Occasionally (well, OK, more than occassionally) I’m asked why we can’t just get a single educational tech application that would have everything our students could need — blogging, wikis, messaging, link-curation, etc.
The simple answer to that is that such a tool does exist, it’s called Sharepoint, and it’s where content goes to die.
The more complex answer is that we are always balancing the compatibility of tools with one another against the compatibility of tools with the task at hand.
The compatibility of tools with each other tends to be the most visible aspect of compatibility. You have to remember if you typed up something in Word or Google Docs, remember what your username was on x account. There’s also a lot of cognitive load associated with deciding what tool to use and to learning new processes, and that stresses you out and wastes time better spent on doing stuff that matters.
But the hidden compatibility issue is whether the tools are appropriate to the task we have at hand. Case in point — I am a Markdown fan. I find that using Markdown to write documents keeps me focused on the document’s verbal flow instead of its look. I write better when I write in Markdown than I do when I write in Google Docs, and better in Google Docs than when I write in Word. For me, clarity of prose is inversely proportional to the number of icons on the editing ribbon.
Today, Alan Levine introduced me to the tool I am typing in right now — a lightweight piece of software called draftin. Draftin is a tool that is designed around the ways writers work and collaborate, rather than the way that coders think about office software. It uses Markdown, integrates with file sharing services, and sports a revise/merge feature that pulls the Microsoft Word “Merge Revisions” process into the age of cloud storage.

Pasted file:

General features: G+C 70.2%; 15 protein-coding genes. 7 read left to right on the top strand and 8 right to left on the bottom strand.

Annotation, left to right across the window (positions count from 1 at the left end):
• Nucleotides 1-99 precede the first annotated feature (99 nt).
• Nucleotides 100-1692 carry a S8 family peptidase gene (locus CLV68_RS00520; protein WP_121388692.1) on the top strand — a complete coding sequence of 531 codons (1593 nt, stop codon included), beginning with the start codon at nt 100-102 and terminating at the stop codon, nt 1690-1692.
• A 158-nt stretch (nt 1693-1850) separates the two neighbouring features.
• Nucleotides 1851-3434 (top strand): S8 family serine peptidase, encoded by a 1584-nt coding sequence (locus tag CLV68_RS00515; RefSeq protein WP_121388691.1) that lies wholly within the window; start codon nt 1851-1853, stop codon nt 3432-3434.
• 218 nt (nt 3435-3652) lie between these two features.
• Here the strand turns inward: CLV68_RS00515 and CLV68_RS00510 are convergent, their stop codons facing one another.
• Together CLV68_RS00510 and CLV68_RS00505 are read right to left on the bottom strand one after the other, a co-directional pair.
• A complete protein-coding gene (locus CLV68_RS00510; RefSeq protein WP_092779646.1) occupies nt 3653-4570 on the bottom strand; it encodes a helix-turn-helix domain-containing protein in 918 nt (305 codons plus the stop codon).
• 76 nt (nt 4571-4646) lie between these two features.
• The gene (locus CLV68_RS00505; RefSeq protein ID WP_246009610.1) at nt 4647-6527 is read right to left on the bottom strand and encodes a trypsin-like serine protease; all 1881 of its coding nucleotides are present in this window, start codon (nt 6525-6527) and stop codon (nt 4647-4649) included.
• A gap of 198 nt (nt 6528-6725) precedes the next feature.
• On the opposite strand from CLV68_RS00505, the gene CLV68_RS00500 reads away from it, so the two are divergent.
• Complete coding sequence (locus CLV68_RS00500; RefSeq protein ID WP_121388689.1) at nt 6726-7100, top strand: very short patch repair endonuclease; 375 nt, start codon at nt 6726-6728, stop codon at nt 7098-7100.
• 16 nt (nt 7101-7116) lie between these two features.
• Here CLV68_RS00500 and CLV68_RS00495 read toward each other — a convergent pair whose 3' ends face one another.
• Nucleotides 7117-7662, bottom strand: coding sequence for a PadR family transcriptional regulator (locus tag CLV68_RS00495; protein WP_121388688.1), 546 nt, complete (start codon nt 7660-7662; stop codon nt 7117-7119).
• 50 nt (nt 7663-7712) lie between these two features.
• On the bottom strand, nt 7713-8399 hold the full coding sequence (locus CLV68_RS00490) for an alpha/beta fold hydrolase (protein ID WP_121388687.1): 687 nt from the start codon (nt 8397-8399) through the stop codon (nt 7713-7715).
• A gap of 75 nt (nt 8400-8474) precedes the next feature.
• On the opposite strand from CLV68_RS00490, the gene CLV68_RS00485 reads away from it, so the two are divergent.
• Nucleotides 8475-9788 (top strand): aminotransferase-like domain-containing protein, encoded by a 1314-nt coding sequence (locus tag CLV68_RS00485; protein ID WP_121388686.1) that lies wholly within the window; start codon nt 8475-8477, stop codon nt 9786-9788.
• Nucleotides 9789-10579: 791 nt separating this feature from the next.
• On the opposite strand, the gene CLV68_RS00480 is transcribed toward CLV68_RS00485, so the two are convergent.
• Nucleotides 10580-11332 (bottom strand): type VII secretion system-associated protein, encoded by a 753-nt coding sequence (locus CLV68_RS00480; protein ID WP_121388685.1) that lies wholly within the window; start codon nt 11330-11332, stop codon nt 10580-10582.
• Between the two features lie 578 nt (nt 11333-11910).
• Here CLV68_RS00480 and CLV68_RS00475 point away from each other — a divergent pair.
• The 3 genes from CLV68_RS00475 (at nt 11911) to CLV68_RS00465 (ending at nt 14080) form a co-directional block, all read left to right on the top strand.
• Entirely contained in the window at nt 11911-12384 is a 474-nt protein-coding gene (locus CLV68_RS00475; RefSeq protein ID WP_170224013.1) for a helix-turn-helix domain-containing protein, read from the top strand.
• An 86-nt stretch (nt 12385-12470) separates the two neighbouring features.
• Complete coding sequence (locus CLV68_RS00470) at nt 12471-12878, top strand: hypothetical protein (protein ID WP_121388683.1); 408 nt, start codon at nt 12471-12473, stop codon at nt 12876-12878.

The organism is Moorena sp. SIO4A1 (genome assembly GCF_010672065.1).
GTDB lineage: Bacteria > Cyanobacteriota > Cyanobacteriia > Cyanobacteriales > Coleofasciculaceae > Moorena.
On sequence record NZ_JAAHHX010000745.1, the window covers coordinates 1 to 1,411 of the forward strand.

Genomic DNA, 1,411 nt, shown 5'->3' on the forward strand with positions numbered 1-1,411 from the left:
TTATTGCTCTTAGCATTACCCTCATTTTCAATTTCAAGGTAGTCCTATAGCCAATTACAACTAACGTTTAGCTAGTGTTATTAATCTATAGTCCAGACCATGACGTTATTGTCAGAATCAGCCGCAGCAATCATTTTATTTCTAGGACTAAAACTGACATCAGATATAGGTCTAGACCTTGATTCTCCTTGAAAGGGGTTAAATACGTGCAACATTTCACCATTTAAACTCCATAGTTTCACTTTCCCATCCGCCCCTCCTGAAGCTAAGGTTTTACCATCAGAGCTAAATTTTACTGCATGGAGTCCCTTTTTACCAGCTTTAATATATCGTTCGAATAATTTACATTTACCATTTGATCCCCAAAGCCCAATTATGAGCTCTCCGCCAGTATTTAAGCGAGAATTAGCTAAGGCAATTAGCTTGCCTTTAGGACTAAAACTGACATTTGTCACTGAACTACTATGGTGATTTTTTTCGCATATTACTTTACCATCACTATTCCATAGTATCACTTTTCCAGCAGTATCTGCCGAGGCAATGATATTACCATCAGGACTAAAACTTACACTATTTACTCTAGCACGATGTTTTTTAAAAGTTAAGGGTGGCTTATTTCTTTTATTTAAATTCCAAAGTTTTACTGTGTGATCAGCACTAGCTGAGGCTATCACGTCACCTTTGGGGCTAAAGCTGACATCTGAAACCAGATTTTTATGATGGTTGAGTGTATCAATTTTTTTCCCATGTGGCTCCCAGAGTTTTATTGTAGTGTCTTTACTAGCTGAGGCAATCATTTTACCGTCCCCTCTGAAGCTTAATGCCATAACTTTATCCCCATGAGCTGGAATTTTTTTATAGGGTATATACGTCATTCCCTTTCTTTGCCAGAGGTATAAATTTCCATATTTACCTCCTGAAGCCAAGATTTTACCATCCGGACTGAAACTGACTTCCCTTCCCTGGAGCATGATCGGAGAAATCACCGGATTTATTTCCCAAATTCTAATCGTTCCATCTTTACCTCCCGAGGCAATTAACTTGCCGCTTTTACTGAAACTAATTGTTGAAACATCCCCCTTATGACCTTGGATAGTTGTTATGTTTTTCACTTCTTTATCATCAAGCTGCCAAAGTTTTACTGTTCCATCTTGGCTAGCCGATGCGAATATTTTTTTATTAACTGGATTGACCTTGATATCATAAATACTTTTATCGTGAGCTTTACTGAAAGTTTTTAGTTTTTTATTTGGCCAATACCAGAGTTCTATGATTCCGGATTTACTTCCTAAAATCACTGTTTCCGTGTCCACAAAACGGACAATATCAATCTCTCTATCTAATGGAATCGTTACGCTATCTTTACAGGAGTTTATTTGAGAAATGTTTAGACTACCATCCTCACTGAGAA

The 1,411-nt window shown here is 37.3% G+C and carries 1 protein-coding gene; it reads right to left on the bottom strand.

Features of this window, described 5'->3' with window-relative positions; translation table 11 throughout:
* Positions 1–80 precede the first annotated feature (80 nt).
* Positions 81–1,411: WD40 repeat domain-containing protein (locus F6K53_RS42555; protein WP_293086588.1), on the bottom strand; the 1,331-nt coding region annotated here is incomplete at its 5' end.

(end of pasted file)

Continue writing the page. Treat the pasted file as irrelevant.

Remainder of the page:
As I think about it, though, it’s also a great example of why the all-in-one dream is an empty one. If I was teaching a composition class, this tool would be a godsend, both in terms of the collaboration model (where students make suggested edits that are either accepted or rejected) and in the way Markdown refocuses student attention on the text. Part of the art of teaching (and part of the art of working) is in the calculus of how the benefits of the new tool stack up against the cognitive load the new tool imposes on the user.
We want more integration, absolutely. Better APIs, better protocols, more fluid sharing. Reduced lock-in, unbundled services, common authentication. These things will help. But ultimately cutting a liveable path between yet-another-tool syndrome and I-have-a-hammer-this-is-a-nail disease has been part of the human experience since the first human thought that chipped flint might outperform pointy stick. The search for the all-in-one is, at its heart, a longing for the end of history. And for most of us, that isn’t what we want at all.
Photo credit: flickr/clang boom steam